US: Pressure-cooker to extract bio-oil
Principal investigator Phillip Savage and colleagues at the University of Michigan are using the pressure-cooker method to replace the conventional technique that extracts the oil after drying special, oily types of algae.
The hydrothermal process overcame two major barriers to large-scale conversion of microalgae to liquid fuels by using less-oily types of algae and avoiding the need to dry it.
"We make an algae soup," Savage said. "We heat it to about 300oC and keep the water at high enough pressure to keep it liquid as opposed to steam. We cook it for 30 minutes to an hour and we get a crude bio-oil."
The high temperature and pressure allow the algae to react with the water and break down because they don't have tough cell walls. This leads to the release of oil along with decomposed proteins and carbohydrates, which add to the fuel yield.
"We're trying to do what nature does when it creates oil, but we don't want to wait millions of years," Savage said.
"The hard part is taking the tar that comes out of the pressure cooker and turning it into something you could put in your car, changing the properties so it can flow more easily, and doing it in a way that's affordable."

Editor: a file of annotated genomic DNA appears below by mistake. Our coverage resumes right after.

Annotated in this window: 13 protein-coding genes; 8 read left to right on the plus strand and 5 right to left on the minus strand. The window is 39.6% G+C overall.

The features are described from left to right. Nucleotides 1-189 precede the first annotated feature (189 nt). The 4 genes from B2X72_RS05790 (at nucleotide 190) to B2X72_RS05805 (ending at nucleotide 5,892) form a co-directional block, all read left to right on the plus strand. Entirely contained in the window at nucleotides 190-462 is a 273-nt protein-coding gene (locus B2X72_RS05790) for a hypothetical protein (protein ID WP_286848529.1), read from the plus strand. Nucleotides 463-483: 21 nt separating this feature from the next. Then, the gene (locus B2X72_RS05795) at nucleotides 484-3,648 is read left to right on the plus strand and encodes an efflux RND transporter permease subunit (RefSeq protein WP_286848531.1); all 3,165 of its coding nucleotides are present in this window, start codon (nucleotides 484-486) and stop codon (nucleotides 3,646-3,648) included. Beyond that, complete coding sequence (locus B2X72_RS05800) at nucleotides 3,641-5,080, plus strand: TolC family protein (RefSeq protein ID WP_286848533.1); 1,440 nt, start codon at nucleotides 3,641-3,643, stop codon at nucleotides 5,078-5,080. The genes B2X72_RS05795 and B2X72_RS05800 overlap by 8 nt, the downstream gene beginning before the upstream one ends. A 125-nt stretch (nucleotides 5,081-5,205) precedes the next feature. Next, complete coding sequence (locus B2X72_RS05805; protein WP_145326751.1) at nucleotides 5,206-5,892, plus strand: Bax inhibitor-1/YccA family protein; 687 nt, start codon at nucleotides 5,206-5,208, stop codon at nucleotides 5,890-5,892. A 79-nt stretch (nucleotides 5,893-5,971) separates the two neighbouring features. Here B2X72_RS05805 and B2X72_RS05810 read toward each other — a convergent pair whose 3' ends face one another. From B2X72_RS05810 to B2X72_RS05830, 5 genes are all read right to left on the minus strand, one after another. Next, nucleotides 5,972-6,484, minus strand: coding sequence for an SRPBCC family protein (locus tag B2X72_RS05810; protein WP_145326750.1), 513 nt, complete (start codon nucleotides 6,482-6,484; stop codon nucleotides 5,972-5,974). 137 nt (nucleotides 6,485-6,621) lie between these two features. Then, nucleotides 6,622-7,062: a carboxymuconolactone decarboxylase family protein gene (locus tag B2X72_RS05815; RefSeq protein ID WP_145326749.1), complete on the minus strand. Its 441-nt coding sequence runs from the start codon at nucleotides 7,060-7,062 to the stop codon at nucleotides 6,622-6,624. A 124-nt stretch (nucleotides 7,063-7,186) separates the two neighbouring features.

"We have not yet examined the economics," Savage told University World News.
Professor Qingyu Wu of China's Qinghua University told University World News: "This method is a good idea and may save costs in algae-based biodiesel production."
Wenqiao Yuan, an assistant professor of biofuel at Kansas State University, said the pressure cooker method or, more scientifically, hydrothermal conversion, could be significant.
"However, it is algal species specific. In other words, it does not work for all algal species or strains. Also, optimum operating conditions are different from species to species. The next step should be to optimise the reaction and develop a continuous process, and study how to use bio-oil."
Yuan said the process could be a viable technique in a developing world environment "if bio-oil has a good value".
Magdi Tawfik Abdelhamid, a biotechnologist at Cairo's National Research Centre, welcomed the new development, which he saw as "a cheap, environmentally friendly source for energy that doesn't endanger food security especially for developing countries.
"Carbon neutral bio-fuel produced from algae is a boon for a greener economy because it is a great alternative source for fossil-based fuel as the net effect is zero movement of carbon dioxide to or from the atmosphere," Abdelhamid said.
"Research must focus on the green algae Botryococcus braunii as a prime candidate for biofuel production because it was detected in petroleum and coal deposits and its oil, known as botryococcenes, is similar to petroleum and chemically identical to gasoline, diesel and kerosene."